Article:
The fit is quite particular, and can hurt if the metal ends touch your ear.
"Quite Boomy" compared too what?
The metal touching your ear, it's totally dependent on the position of the unit not being level & the shape of one's ear.
As well as being true for ALL metal and non-metal earbuds, not just this model.
As my comment on comfort in the review stated:
"Fit is way too personal too recommend for any head spks. Too each their own."


500+ Head-Fier
Pros: Excellent sound quality, bass, separation
Cons: Uncomfortable eartips, durability
This is my second pair of EPH-100s. I purchased my first pair in the beginning of 2012 some while after they became a FOTM here on Head-fi. Strangely enough I would have thought that they would have increased in price with the popularity these have, but I got the second pair for $15 less than the first pair I bought. The first pair survived a lot of hours of music at work, but the housings were starting to fall apart. The tips have also become very uncomfortable and I thought it was about overdue to get a second pair. 
Listening to the replacement set I was immediately smitten with these all over again. What a bargain for the sound quality on offer! I can't think of any headphone that I've listened to that offers even remotely close to the amount of bang for the buck that these do. In some ways I like them more than the Westone 4s I had previously. The W4s are obviously more detailed and neutral, but these have a certain fun factor and they sound great with modern music and anything electronic. The dynamic drivers also convey a lot of impact which contributes to the fun factor of bass heavy music.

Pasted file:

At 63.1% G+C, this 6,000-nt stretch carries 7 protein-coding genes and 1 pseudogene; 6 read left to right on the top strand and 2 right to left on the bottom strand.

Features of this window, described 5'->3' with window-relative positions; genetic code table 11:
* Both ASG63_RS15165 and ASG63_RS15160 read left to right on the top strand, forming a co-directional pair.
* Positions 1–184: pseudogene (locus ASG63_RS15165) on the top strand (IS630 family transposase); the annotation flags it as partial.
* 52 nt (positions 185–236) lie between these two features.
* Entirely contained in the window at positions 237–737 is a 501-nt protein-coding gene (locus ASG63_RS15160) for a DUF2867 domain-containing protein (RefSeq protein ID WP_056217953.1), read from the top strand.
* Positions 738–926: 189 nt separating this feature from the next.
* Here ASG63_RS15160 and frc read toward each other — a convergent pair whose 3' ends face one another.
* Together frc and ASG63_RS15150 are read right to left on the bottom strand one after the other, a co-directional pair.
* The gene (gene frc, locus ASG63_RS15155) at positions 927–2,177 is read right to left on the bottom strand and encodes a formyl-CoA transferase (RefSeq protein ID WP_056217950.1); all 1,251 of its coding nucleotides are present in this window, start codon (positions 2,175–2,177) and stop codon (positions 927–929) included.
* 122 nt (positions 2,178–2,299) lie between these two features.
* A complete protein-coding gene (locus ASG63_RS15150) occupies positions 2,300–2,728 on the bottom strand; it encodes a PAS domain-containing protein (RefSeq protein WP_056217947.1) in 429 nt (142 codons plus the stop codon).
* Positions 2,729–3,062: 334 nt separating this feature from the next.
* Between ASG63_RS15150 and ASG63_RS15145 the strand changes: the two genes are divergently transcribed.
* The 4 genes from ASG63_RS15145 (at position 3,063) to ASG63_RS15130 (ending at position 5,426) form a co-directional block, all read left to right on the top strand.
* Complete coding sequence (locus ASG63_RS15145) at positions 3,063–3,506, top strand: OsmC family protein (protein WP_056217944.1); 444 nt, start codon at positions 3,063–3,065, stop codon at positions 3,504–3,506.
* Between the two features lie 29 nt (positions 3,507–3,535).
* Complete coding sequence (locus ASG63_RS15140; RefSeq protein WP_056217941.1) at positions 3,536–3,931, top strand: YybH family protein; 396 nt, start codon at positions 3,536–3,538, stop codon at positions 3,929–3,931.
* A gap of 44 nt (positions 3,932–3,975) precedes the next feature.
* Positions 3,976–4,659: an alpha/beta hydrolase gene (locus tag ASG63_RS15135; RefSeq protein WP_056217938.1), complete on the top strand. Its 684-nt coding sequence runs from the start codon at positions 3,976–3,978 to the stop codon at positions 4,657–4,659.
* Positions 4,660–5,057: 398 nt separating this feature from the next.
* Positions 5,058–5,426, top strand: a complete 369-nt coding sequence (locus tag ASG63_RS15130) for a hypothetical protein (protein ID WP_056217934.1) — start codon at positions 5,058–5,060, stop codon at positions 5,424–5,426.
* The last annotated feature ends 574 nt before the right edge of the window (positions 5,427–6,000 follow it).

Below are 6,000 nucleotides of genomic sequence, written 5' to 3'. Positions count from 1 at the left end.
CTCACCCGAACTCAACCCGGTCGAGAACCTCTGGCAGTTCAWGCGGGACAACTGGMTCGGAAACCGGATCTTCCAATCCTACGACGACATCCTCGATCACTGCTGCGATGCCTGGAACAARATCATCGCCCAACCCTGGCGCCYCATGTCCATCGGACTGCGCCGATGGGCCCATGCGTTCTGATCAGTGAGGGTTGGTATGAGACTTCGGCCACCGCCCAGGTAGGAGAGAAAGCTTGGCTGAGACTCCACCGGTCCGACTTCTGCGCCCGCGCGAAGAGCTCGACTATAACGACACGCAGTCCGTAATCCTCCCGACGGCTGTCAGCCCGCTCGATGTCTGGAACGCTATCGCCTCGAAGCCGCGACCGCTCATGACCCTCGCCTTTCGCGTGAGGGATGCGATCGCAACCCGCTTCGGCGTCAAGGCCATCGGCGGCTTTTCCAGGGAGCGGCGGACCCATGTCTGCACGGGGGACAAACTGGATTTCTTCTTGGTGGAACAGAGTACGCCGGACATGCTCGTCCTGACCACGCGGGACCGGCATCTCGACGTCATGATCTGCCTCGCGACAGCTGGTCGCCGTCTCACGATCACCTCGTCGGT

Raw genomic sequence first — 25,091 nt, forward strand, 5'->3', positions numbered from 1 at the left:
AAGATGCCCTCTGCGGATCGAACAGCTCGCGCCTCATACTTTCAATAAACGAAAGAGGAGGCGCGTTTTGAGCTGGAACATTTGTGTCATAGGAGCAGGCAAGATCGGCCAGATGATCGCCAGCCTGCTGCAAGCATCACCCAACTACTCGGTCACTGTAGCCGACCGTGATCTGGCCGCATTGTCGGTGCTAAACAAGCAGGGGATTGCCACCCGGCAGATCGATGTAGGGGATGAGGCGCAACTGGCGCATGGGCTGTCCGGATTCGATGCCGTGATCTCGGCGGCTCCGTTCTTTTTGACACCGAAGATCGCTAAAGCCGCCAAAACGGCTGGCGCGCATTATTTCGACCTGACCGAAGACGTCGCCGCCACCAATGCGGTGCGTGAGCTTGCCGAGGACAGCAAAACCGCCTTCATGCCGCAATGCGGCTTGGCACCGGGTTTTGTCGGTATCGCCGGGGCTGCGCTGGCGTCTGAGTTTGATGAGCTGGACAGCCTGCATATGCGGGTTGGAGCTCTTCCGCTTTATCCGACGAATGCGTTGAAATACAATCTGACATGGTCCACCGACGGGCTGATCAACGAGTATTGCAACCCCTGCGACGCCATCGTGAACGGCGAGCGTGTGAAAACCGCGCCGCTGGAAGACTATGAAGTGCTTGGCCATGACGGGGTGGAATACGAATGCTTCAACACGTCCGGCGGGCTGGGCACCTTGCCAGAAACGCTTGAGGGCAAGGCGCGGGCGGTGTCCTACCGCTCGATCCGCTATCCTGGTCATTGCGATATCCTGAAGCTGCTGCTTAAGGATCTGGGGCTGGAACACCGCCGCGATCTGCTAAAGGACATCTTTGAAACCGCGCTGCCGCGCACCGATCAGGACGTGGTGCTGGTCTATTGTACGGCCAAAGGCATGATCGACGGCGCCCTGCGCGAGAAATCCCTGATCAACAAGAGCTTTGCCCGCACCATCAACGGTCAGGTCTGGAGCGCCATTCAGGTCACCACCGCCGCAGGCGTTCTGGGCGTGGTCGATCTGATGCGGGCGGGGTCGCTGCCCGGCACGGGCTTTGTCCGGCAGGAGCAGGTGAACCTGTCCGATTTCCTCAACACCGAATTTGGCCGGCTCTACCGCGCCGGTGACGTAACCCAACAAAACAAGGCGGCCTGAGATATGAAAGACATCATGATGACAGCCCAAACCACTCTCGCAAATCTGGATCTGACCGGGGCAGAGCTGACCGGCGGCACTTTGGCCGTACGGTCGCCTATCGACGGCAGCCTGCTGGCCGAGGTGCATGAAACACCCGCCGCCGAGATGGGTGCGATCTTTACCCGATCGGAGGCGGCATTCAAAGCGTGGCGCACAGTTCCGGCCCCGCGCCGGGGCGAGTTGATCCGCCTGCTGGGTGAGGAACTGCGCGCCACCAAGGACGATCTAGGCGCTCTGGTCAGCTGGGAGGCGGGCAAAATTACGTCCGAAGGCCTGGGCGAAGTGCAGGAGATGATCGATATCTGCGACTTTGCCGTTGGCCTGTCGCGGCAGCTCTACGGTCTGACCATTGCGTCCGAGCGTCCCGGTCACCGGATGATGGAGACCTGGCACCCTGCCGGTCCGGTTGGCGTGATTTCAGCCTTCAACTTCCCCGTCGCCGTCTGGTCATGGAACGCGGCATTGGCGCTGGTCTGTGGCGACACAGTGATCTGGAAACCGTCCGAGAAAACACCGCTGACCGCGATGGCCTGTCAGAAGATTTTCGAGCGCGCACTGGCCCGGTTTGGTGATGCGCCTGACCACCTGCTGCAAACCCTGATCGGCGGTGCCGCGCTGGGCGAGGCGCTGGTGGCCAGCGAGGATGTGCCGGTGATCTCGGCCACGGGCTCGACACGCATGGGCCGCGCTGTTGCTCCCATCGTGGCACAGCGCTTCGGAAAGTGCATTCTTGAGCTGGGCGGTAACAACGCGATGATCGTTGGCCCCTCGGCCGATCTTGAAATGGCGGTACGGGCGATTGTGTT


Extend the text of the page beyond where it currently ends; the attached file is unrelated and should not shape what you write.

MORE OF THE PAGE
Excellent sound quality, great bass, very good separation and imaging in the mid range, smooth sounding, very good isolation. I was wearing these while sitting close to a couple of 5-axis CNC routers and these isolated the noise very well.
The housings on my first pair fell apart after a year and half's usage. Difficult to get the tips off if you wish to swap them. the ear tips become uncomfortable with extended listening. They also seem to lose some of their flex as they become older. Treble is a bit non descript, but adequate.
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All IEM's are very tip dependent. Bass response is usually all about the seal you get. Provided you get a good seal, the EPH are very enjoyable and just fun.
On my third pair. Can't get enough of these. Despite the frustration of having one side completely die once, and one entire pari go out, I loved these enough to get a third.
You have good taste^ I have a few expensive pairs of headphones and these are just as enjoyable. Such a great signature.


New Head-Fier
Pros: Excellent fidelity, great musical detail, classy design
Cons: Slight ear fatigue
The Yamaha EPH-100 surprised me with their excellent fidelity. I already owned a $300 set of Sure SE425s which are also wonderful but fall in the $300 price range and should be. I was so impressed with the performance of the EPH-100s that they are my primary headset. Their performance is at least equivalent to the SE425 and much easier to put on/in (if you're familiar with the twist and insert wire over the ear design from Sure. I do experience some slight ear fatigue but have not yet tried the smallest ear buds which will probably eliminate the fatigue.  I highly recommend the EPH-100s.

Lifted Andreas